I can’t say for sure that all of those people felt the same way I did about the station and I cannot say whether or not it was for the same reasons. What I can say is 790 The Ticket had an influence that stretched far beyond South Florida.

Jon Weiner, better known as “Stugotz” to fans of the The Dan Le Batard Show, helped start the station in 2004. He told me that it didn’t take long for him to learn just how much The Ticket’s approach was making an impression on everyone in sports radio.

“I had programmers calling me saying this is the best local lineup that they’ve ever seen or heard,” he said in a phone call on Sunday. “I had people from out of market who had secure jobs at places that weren’t startups sending resumes and tapes because they wanted to be part of it. So yeah, we were aware and it is what we were going for. We got there pretty quickly and we were aware of the impact, not just in South Florida, but throughout the country.”

Last week, Brian “The Beast” London said his internal alarm bells first went off when he heard the Miami Heat were giving up their relationship with 790 the Ticket. The station and the team had been partners since 2008. He said in a YouTube video that it was hard to imagine the team’s games being heard anywhere else.

I asked Stugotz if he had the same feeling when he heard that news. He said in hindsight, he realized it was the beginning of the end, but he didn’t really get a sense something was up until Jonathan Zaslow was let go.

“[Zaslow] had been there since basically day one with us. And so I just kind of figured, yeah, between the Heat and then that I felt, okay, you don’t make a move like that unless there’s going to be some sort of seismic change. Otherwise, there’d be no reason to let him go. That was the moment I was like ‘okay, 790 is likely going away.'”

His feelings are no secret. He took to social media immediately on Thursday and said that the news that 790 The Ticket would soon be going away filled him with both sadness and pride. What Stugotz told me in our phone call was that he realizes that the station lasted about 15 years longer than it should have.

When the station was sold to Lincoln Financial Media, he was not expecting that company to want to keep a sports station. Senior Vice President Dennis Collins surprised him.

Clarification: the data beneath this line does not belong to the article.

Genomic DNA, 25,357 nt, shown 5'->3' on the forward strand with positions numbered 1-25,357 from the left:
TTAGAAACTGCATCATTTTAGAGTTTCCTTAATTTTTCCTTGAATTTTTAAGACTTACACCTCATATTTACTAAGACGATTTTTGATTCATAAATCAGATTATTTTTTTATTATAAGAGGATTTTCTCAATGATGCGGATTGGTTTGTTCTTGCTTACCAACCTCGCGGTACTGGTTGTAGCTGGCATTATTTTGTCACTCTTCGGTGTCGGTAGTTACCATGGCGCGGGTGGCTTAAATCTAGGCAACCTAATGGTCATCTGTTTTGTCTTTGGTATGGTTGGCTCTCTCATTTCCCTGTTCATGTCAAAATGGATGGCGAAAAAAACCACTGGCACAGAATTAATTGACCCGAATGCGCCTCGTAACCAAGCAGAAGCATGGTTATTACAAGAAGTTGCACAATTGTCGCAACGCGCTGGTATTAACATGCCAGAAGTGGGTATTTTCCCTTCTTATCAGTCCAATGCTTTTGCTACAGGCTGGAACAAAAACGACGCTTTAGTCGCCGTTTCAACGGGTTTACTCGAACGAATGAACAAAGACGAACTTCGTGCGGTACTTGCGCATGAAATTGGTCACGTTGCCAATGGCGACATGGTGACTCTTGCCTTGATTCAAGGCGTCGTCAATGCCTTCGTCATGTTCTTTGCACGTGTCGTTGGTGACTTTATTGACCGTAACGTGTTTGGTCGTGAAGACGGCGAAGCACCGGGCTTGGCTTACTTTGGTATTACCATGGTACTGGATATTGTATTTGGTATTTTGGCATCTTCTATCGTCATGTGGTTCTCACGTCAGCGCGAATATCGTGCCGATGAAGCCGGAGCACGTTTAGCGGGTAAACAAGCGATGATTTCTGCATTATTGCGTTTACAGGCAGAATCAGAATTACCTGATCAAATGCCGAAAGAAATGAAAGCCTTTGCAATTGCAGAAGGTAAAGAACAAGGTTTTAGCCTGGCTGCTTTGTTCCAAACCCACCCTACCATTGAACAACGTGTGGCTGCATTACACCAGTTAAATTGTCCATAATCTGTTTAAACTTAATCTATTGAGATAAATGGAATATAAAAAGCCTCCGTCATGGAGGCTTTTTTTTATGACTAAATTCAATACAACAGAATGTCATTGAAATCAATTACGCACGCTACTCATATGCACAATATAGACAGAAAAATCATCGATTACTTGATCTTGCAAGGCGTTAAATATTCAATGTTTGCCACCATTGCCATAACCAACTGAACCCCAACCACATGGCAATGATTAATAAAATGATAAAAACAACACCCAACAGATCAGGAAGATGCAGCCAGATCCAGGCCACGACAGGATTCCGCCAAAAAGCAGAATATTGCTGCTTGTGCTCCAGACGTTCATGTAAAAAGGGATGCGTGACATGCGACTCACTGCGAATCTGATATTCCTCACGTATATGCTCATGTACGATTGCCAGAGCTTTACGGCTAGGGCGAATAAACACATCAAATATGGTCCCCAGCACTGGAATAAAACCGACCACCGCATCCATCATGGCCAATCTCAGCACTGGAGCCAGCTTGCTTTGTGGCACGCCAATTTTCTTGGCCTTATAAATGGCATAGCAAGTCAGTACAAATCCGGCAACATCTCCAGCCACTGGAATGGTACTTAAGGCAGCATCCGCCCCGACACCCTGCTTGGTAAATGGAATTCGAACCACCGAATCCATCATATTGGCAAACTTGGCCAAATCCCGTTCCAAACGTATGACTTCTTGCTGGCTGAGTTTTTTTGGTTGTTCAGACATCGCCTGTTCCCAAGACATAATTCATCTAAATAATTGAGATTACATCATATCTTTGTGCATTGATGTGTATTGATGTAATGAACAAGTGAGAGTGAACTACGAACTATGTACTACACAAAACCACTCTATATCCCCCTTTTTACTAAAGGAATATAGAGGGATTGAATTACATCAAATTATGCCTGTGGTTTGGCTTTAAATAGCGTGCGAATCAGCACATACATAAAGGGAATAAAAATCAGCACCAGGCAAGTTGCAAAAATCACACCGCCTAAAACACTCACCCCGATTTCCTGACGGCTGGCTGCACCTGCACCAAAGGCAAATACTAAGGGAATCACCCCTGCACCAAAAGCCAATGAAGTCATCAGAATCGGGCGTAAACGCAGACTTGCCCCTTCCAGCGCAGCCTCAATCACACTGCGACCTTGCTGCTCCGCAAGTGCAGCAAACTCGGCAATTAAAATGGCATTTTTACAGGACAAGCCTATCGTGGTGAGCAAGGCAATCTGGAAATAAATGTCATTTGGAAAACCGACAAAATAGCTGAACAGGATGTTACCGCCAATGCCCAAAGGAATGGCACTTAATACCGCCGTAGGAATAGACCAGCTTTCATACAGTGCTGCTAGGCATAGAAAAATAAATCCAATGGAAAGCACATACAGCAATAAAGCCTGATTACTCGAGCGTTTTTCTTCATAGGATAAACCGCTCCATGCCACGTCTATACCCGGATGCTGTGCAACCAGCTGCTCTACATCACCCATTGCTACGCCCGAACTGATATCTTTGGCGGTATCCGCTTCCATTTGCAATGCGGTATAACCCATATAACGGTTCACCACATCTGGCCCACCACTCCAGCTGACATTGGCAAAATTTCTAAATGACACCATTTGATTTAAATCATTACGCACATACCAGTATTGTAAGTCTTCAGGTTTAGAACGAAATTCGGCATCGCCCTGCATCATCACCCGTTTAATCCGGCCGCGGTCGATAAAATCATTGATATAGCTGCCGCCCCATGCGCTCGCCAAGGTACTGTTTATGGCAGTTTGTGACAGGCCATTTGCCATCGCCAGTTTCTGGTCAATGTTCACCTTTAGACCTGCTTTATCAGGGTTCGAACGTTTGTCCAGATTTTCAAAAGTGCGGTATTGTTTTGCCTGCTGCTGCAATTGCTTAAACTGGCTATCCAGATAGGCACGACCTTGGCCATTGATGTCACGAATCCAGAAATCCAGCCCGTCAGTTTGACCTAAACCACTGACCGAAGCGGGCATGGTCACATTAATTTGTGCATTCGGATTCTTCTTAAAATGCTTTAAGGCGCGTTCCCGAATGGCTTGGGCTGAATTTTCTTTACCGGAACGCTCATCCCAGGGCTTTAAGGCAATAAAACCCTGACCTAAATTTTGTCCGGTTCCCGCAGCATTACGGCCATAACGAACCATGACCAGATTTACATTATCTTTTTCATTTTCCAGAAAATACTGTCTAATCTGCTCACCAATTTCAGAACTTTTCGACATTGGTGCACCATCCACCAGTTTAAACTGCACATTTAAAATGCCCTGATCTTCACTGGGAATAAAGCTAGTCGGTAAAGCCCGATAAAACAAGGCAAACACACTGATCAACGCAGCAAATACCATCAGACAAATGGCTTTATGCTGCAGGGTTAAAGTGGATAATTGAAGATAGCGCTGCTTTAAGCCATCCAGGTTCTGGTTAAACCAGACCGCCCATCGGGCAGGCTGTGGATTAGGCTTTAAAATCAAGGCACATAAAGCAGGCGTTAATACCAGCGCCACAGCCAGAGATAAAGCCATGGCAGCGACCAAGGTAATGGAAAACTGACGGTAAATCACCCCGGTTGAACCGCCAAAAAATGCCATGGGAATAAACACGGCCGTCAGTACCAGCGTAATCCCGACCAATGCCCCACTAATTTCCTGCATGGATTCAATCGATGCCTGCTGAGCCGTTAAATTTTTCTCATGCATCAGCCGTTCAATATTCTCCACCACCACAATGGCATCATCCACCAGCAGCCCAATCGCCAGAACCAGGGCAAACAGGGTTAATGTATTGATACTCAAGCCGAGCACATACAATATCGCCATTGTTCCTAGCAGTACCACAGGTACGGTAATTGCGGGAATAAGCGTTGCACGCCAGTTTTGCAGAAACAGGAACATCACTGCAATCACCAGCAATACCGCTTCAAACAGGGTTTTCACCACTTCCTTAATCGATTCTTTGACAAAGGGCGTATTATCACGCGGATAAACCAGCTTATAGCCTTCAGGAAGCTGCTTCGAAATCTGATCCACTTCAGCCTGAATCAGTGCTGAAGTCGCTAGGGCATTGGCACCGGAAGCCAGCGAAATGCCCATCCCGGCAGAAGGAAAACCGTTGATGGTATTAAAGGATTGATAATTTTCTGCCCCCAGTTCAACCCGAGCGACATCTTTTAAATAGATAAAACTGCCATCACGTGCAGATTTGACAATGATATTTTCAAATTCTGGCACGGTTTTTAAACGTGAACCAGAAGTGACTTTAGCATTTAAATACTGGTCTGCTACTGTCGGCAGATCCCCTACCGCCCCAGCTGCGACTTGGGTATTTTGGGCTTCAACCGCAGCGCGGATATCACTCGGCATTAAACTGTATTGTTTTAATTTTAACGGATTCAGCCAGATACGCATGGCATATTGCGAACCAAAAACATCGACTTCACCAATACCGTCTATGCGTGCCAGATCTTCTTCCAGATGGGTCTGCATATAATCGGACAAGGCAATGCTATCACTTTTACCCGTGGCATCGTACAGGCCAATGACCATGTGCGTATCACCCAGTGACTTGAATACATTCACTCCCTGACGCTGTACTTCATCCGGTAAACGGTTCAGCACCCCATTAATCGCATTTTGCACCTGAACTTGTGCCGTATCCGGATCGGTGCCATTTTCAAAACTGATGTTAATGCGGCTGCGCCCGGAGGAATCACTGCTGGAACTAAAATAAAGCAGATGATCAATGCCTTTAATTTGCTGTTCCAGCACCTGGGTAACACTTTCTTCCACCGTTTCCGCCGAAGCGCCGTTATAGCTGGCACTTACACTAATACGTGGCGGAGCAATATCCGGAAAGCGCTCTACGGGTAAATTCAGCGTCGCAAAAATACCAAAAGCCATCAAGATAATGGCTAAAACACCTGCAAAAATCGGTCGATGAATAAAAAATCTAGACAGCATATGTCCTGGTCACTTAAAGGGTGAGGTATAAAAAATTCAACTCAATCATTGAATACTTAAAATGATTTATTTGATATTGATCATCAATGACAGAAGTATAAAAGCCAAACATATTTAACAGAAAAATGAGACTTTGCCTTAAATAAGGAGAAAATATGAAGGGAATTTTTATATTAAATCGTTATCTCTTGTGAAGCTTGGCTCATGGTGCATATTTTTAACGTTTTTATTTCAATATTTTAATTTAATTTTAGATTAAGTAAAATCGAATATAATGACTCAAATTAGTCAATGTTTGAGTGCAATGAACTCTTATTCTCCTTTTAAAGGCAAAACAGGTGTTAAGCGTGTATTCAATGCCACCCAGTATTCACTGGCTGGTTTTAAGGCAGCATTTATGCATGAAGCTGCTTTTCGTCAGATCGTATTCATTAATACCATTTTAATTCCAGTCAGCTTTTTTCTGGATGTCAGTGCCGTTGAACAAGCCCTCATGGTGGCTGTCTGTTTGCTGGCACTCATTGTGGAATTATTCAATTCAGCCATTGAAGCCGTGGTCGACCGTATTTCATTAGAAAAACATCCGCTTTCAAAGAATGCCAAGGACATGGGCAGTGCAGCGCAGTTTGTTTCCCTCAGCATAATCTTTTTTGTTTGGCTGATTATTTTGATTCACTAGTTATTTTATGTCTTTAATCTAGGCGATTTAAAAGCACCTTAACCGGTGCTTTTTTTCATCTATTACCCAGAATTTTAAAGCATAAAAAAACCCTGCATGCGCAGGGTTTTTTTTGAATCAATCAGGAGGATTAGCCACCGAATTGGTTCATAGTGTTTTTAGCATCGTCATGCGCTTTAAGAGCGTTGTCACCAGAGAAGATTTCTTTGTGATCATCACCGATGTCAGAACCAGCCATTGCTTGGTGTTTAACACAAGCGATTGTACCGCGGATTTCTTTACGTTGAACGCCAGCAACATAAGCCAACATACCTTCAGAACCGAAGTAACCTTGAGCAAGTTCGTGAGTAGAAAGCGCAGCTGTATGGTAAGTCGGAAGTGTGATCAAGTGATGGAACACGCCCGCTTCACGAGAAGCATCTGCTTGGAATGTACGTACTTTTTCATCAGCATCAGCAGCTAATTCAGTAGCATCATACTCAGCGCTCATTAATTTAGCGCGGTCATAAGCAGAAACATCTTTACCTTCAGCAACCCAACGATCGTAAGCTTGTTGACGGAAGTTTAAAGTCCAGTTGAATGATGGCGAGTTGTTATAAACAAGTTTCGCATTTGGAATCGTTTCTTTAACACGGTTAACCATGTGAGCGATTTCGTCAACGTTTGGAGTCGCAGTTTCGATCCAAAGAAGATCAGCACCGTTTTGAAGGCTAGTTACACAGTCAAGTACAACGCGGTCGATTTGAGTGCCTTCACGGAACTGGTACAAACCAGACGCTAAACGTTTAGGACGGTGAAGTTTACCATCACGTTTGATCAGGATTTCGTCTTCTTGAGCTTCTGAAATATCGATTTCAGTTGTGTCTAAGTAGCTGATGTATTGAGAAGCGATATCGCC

“The company saw so much potential in what we had built, both from a lineup and a sales perspective that they kept it going and that’s why it lasted all the way to 2022. We got it up and going and were responsible for the first three or four years, but Dennis saw the growth potential with the lineup we put together. That made me feel great because I had a pit in my stomach like ‘Oh, man, this thing we started is going to go away. It’s going to be three, four years and gone.’ And he said, ‘No, we love it. We want to keep it going’. So that was a huge compliment to everyone.”

Stugotz described the original owner of 790 The Ticket as a “young, good looking real estate mogul driving around in Lamborghinis.” That certainly helped the image of the station when it launched, but it is also a phenomenon that was very of the moment. It’s not 2004 anymore. Lamborghini-owning real estate moguls aren’t chomping at the bit to pour money into radio stations.

The conditions may be similar to what Stugotz and his partners saw in 2004. You could look at the radio landscape in Miami and see a way that a new challenger could fit in the sports radio scene. But what are the chances it actually happens?

It’s a great question,” Stugotz said. “So just to go back to that time, two sports radio stations were popping up in every market. I’m not certain if that’s still the case anymore just because of podcasting and the way the way younger people are consuming media through Tik Tok, Snapchat, and other things that aren’t AM radio.”